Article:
Unfortunately, many hospitals never lay out specific ground rules for comanagement arrangements. Why? In some hospitals, specialists aren’t used to working with hospitalists, and administrators don’t make it clear what hospitalists’ role will be in caring for patients for other specialties. And hospitalists themselves may not have a good understanding of that role because it can vary among specialties and facilities.
The human factor
The fact that the nursing protocol wasn’t being followed may have been the result of fatigue, overwork or “drift toward failure.” Drift toward failure occurs when production goals (having to do more and more) take precedence over safety goals (performing all the required assessments).
When assessments are missed but nothing bad happens, we assume that ignoring checks doesn’t result in a bad outcome. That assumption makes it increasingly acceptable to skip assessments.
And in terms of comanagement, the entire model is a new concept “and it is being used to describe everything from a written to an informal verbal arrangement that may vary from physician to physician or from one unit to the next.
Tips to avoid missed or delayed diagnoses
- Everyone should be able to identify the physician ” hospitalist or specialist “in charge of the patient’s care. Comanagement arrangements need to be spelled out in a written protocol that clearly states who is considered the primary physician and the consultant “and under what circumstances. Hospitals also need to specify at which points specialists will take over the patient’s care and how handoffs between the two services must occur.
- Handoffs should include a verbal report, documentation in the record and communication with the nursing staff. Physicians need that verbal communication to determine their own individual responsibilities.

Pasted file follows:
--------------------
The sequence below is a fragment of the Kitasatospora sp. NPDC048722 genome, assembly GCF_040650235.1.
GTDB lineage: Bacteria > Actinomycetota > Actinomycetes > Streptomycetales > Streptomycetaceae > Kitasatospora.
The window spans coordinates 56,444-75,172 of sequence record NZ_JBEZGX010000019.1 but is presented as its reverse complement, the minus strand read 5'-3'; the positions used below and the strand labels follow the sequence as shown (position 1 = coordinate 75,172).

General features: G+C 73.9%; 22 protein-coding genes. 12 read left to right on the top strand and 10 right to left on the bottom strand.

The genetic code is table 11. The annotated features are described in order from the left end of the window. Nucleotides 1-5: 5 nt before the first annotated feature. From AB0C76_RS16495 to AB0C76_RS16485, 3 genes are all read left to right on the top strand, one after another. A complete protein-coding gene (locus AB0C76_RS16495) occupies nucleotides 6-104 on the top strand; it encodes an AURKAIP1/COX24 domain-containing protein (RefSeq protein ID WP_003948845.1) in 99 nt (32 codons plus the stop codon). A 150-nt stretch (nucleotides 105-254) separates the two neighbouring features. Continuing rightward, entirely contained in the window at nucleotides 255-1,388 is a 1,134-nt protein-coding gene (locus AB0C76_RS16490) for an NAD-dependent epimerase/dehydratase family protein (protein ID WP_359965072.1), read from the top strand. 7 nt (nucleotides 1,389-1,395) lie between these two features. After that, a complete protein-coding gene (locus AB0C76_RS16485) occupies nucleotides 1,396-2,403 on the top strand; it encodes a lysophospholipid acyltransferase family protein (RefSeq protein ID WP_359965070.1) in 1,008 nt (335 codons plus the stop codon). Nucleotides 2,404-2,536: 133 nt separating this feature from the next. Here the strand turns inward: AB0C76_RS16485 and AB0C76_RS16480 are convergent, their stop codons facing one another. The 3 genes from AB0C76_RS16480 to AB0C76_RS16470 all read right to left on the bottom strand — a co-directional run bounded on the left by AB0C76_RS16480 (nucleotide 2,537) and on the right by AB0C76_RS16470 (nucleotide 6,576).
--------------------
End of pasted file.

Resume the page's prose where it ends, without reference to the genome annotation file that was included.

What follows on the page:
- During handoffs, use a standardized communication process such as SBAR (situation, background, assessment, recommendation). Find out if your hospital has such a handoff policy, which in this case would have at least forced the two physicians to communicate.
- Make sure that all clinicians caring for a patient review the history and physicals, daily physician notes and nursing assessments. The physician in charge of the patient is responsible for reviewing the medical record and for ensuring that appropriate orders are written and carried out.
- Take action when orders aren’t implemented. At least one of these physicians should have known that neuro checks were not being done and should have discussed that with nursing management.
- Finally, transfer a patient to another physician if a specialist isn’t communicating with you or the staff, or is not capable of providing treatment. If you have a comanagement agreement with specialists who don’t respond when you call, rethink that arrangement.Traditionally, we analyze claims to retrospectively determine how frequent or severe a group of claims is, and how those claims were affected by the defendant physician (or other provider) or hospital. In this case, our analysis identified processes or failures within a health care system that led to great harm.As this case makes clear, missed or delayed diagnoses are often the result of multiple failures, including the lack of coordination of care, ineffective communication, and missing or inadequate patient assessment.
Robin Diamond, JD, RN, is senior vice president of The Doctors Company, a national medical malpractice insurer based in Napa, Calif. Susan Shepard, MSN, RN, is director of patient safety education for The Doctors Company.